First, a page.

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Heritage film is a critical term as opposed to a film genre label used by the film industry or filmmakers themselves. It initially referred to a cluster or cycle of late 20th-century British films that were argued to depict the United Kingdom of the pre-World War II decades in a nostalgic fashion. However, this original polemic use has broadened out, and the term is now also used more loosely to refer to period films with high-quality visual production values, including those produced in France, other European countries and beyond.
Many – but not all – 'heritage films' were adapted from classic literature of the 19th and early 20th centuries. For its critics on the political Left, however, the 'heritage film' was defined more centrally by:
- A particular aesthetic approach (the 'heritage' or 'museum' aesthetic), marked by scrupulous attention to period detail and the use of splendid scenes of the English landscape, which was argued to have conservative ideological effects.
- A perceived relationship to the rise since the 1970s of the heritage industry and the discovery of 'heritage' (stately homes, etc.) as a marketable commodity.
- The official promotion of a politically conservative, pro–free enterprise and upper-class-biased notion of the British heritage by successive 1980s British Conservative Governments under the Premiership of Margaret Thatcher.
At a time of British industrial decline, stagnant economic growth, political polarisation and social unrest, heritage films were appealing to many because they projected a nostalgic image of Britain as a prosperous, powerful and socially cohesive nation. Many cinematic and televised films focused on the British Empire, particularly the British Raj in India. However, while these films glorify and romanticize t they also provide a critique of the oppressive restrictions of British society and the superiority, arrogance, and controlled manner of the ruling classes. Maurice (1987) and Another Country (1984) were concerned with sexual repression and the intolerance of English society in the early 20th century, while Heat and Dust (1983) and A Passage to India (1984) criticized the ignorance of British authorities in India and the inequities of colonialism. Other critics point out that the representations, themes and perspectives presented in 'heritage films' are varied, not homogeneous, and many of them are romance narratives, suggesting that the pleasures they offer to audiences are more diverse – and less necessarily 'conservative' – than those assumed by their original critics.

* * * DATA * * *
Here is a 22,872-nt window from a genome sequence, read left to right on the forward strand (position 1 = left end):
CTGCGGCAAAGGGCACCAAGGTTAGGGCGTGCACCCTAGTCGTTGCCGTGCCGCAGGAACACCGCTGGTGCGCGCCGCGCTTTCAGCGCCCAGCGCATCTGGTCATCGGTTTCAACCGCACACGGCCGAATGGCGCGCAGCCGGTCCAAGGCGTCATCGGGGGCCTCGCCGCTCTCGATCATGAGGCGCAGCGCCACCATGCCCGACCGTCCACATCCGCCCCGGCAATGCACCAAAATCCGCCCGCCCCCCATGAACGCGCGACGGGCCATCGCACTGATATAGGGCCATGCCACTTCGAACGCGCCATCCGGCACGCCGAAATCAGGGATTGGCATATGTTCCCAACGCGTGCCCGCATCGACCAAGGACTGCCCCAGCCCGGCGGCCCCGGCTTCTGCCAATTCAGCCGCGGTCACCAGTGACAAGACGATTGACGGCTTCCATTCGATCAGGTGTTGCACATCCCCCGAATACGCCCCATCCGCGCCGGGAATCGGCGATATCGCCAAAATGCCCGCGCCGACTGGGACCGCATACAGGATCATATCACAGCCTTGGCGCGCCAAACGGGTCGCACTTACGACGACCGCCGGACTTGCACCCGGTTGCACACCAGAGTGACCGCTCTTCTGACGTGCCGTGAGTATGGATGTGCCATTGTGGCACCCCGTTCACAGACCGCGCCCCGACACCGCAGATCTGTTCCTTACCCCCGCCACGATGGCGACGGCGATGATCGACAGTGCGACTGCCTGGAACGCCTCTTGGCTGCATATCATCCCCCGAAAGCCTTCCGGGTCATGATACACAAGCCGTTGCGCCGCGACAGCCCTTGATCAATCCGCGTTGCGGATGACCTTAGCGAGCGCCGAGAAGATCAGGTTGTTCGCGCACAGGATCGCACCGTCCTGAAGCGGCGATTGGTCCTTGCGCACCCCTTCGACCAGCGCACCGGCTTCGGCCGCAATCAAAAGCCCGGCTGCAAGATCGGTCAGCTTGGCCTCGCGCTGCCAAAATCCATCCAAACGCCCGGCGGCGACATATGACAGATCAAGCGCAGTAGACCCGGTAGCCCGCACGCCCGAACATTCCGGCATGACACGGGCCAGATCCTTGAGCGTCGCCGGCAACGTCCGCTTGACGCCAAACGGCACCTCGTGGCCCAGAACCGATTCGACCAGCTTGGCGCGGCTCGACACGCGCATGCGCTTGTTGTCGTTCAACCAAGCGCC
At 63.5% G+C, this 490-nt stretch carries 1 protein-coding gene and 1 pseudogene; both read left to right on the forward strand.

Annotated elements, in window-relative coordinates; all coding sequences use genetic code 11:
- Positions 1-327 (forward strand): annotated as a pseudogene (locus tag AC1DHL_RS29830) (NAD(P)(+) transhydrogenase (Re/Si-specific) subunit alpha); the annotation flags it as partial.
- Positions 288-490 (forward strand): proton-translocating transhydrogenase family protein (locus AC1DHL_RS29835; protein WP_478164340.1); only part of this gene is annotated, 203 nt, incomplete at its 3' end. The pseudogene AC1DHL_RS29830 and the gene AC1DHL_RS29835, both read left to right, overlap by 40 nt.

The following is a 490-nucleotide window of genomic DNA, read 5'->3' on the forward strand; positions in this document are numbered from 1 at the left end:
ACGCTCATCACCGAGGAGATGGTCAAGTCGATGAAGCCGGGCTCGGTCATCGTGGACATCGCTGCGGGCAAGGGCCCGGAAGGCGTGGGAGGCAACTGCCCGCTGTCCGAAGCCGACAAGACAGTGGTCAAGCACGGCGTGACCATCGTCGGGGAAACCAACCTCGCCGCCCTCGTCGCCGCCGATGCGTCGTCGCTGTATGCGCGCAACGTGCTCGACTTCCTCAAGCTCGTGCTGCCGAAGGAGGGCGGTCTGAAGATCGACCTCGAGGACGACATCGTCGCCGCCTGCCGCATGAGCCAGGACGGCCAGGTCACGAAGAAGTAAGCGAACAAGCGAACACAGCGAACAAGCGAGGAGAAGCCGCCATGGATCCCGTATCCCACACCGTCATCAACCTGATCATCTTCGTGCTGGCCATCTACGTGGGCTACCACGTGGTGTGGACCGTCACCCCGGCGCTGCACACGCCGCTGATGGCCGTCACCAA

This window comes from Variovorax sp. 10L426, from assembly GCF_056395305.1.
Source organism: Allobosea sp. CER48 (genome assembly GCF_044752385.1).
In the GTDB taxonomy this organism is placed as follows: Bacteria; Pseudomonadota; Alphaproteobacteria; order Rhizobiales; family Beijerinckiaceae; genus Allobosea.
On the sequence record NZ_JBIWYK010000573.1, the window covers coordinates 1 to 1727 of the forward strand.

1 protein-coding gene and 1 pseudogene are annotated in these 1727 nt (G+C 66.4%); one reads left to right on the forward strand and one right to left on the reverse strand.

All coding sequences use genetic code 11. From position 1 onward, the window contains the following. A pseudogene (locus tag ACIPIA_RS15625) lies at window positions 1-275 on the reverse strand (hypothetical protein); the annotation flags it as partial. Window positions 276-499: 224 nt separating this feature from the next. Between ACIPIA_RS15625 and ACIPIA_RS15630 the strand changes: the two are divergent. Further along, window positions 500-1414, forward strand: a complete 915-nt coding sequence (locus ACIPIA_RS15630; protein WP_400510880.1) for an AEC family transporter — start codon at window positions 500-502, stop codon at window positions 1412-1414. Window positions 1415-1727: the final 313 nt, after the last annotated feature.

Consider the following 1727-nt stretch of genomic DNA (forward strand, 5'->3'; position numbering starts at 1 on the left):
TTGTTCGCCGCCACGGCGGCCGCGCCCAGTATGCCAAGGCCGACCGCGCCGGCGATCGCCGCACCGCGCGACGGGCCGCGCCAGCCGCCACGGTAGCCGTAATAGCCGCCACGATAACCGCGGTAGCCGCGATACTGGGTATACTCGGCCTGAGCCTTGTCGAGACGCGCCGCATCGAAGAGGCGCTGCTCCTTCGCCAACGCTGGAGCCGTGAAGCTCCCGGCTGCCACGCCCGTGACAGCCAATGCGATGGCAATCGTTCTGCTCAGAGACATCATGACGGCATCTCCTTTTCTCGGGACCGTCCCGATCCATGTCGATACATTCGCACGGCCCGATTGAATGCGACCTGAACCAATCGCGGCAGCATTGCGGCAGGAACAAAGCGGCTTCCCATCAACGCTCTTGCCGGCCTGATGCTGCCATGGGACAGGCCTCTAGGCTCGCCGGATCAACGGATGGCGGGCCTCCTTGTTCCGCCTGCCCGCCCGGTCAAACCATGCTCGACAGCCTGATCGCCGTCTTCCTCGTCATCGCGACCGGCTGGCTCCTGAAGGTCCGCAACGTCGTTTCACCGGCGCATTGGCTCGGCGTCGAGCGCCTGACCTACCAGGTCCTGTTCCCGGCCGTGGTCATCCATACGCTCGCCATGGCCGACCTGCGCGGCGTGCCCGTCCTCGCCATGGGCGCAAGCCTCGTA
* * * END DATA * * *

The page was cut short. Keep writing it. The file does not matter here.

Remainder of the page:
The 'heritage film' has been criticised from a socialist perspective for its romanticised portrayal of the past, its emphasis on the bourgeoisie or aristocracy rather than working class, and its fascination with luxurious settings, clothing, and lifestyles. Its critics argued that the films reduced the past to a lavish consumer experience, presenting it as spectacle rather than offering audiences historical or critical understanding. This argument was strongly coloured by the wider, politicised and polarised, debates around British film, culture and society taking place in the Thatcher era, including similar critiques of the heritage industry itself, vehement opposition to Thatcherism among many British filmmakers and other prominent cultural figures, and counter-attacks on ‘anti-Thatcher’ films (almost always, by contrast, set in present-day Britain) by Thatcher’s supporters in the British media.